After three races on the spectacular opening day of the ACO 10th MUSTO Skiff World Championship 2019, British sailor Bruce Keen has taken the lead. The world champion of 2012 and 2015 has a lead of four points over his compatriot Dan Vincent, who stands on equal points with the Dutchman Paul Dijkstra. Thanks to winning the second race of the day, Vincent is in second place. The challenging conditions on the IJsselmeer off the coast of Medemblik put the 92 participants to the test.
“Yeah, I capsized too,” says Bruce Keen afterwards. “My genaker was flogging for a moment. When the sail filled up again, the boat bore away very quickly but my body went straight ahead, that was me swimming. Luckily the mast stayed above the water and I was able to move on quickly.” Nevertheless Keen squeezed out a good score of 3-8-1. The strong wind, which at the end of the day even tapped the twenty knots (5 Beaufort), and the typical short IJsselmeer chop made for a natural selection among the sailors.
In the huge fleet of almost a hundred boats there are many Olympic sailors, champions and top sailors from other classes. For these seasoned sportsmen en -women, the conditions can't be rough enough. But in the back of the field, participants have to pull out all the stops to keep this spectacular skiff under control. Throughout the race day there is a constant stream of boats coming back to the Regattacenter. Some with irreparable damage, some participants are just too tired after countless capsizes. Others come in just to untangle a gennaker and head back to the racetrack as soon as possible.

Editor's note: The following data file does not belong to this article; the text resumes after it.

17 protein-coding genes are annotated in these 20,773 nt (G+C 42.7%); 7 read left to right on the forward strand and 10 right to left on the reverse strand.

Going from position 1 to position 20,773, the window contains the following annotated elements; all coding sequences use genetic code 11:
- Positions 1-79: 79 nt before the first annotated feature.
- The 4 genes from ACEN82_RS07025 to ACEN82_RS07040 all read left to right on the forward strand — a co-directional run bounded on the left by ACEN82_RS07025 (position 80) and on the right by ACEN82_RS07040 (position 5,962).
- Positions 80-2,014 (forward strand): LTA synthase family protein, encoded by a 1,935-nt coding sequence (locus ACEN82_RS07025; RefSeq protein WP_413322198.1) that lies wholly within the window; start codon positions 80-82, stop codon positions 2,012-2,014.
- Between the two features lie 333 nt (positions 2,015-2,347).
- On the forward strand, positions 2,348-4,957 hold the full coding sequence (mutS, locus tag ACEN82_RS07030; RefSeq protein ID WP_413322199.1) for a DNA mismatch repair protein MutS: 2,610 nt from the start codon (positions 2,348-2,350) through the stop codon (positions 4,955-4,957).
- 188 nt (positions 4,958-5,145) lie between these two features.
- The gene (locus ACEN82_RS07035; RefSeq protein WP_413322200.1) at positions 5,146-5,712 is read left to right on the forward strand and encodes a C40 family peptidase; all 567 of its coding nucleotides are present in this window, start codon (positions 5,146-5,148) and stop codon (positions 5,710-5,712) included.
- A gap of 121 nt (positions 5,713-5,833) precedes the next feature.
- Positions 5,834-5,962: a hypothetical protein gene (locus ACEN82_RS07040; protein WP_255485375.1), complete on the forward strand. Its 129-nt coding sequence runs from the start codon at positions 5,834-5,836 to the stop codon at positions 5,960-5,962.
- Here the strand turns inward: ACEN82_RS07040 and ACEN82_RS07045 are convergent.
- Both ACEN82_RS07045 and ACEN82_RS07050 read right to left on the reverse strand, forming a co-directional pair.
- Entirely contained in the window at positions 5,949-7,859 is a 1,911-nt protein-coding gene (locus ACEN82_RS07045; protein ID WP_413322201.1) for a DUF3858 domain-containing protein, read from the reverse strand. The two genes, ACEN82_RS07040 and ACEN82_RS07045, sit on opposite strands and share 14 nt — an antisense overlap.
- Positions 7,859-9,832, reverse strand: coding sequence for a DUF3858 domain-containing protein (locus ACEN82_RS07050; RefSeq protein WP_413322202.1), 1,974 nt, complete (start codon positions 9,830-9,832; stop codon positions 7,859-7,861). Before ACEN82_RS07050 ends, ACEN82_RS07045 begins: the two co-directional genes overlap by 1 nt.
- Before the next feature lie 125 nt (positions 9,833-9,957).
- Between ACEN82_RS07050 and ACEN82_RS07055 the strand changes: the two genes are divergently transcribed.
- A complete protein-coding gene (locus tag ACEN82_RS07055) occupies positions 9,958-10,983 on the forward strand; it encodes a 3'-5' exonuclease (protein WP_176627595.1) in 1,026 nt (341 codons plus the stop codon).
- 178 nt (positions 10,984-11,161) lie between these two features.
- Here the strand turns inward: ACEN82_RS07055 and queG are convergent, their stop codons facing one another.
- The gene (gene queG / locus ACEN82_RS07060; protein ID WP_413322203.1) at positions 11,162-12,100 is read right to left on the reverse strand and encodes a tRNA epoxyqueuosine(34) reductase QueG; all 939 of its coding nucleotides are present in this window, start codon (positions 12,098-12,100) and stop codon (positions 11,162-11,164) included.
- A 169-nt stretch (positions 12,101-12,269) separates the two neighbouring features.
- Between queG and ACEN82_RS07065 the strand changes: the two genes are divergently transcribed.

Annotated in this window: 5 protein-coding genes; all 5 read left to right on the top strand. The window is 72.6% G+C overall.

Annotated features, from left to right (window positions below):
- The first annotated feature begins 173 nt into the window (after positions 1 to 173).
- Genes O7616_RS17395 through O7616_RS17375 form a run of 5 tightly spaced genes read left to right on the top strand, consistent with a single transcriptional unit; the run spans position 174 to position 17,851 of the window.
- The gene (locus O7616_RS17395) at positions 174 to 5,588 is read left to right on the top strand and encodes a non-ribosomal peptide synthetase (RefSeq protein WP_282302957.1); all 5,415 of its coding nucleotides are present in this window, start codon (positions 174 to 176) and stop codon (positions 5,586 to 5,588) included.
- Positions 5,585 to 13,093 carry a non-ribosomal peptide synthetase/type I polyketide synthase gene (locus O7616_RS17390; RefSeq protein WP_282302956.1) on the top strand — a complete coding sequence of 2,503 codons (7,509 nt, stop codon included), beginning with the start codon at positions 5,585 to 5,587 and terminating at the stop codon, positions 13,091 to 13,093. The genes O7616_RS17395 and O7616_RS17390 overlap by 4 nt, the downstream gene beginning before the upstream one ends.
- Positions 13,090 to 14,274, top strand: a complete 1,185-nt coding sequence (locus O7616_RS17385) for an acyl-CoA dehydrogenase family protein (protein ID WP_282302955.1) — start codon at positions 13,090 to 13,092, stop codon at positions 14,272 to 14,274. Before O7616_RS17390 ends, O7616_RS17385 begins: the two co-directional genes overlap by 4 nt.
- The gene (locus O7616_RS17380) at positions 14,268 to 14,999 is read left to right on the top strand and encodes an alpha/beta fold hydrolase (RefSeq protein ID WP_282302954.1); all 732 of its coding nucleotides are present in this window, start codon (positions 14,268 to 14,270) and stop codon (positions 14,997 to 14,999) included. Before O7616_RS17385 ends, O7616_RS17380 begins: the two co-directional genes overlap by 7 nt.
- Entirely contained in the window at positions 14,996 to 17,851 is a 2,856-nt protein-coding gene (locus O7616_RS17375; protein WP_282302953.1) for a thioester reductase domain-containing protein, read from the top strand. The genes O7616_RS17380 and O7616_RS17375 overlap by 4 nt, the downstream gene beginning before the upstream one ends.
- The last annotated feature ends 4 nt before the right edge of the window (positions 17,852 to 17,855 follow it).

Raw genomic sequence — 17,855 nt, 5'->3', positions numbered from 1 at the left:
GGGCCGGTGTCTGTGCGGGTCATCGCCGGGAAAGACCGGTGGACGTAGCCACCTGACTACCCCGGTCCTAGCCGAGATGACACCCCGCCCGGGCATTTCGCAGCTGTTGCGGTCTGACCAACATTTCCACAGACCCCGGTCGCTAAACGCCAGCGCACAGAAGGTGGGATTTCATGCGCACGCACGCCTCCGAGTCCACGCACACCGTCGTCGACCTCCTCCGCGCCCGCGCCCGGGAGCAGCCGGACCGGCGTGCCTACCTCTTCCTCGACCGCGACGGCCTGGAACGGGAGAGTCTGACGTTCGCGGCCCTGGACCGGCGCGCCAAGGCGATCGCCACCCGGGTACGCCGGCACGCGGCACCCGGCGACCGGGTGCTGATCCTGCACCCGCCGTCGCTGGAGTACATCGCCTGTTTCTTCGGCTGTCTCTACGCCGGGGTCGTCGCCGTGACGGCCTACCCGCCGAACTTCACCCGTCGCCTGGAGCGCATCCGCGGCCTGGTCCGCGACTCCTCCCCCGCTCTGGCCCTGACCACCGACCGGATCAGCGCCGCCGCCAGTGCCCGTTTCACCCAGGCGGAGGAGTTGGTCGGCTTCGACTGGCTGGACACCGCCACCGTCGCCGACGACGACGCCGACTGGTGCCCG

Of course all eyes are on the current world champion Jon Newman from Australia. But even champions sometimes have their hands full with the MUSTO Skiff. “Just before the first start I was stuck in a mood. I kept capsizing and couldn't get to the starting line in time.” Newman had to settle for twentieth place in that race. Only in the third race he could play a role in the leading group. With his boat just on the hard, he is still full of excitement because of his battle with Bruce Keen. “In the last tack he came in front of me. But I only thought 'hold on, hold on' in the strong wind. Really big fun that downwind sailing!”
A Dutchman Paul Dijkstra was one of the sailors who produced an astonishingly good series on this first day. “Yes, during the practice race the day before yesterday I finished second, but that doesn't say anything about today”, Paul tells us on the morning before the races. With a tenth and two times a third place he now occupies the third place in the general classification. “I went incredible fast today. Amazing. This was really beautiful. That last race, when a squall came over, there was so much wind – no one has control over his boat. That's fantastic! That's what I do it for. I had a huge gap with the number four behind me. Actually, the only thing I thought was: 'If I keep that mast up in the air, I can make it third'. But even that wasn’t so easy”, says an over-enthusiastic Dijkstra.
Further progress in the World Cup
The event lasts until Saturday 13 July. For the whole week there are three races per day with a layday on Thursday and two final races on Saturday. According to expectations, the wind will be less strong for the rest of the week.
Current top 5
1. Bruce Keen, GBR (3-8-1, 12 points)
2. Dan Vincent, GBR (11-1-4, 16 points)
3. Paul Dijkstra, NED (10-3-3, 16 points)
4. Rick Peacock GBR (4-7-6, 17 points)
5. Andrew Peake GBR (5-9-5, 19 points)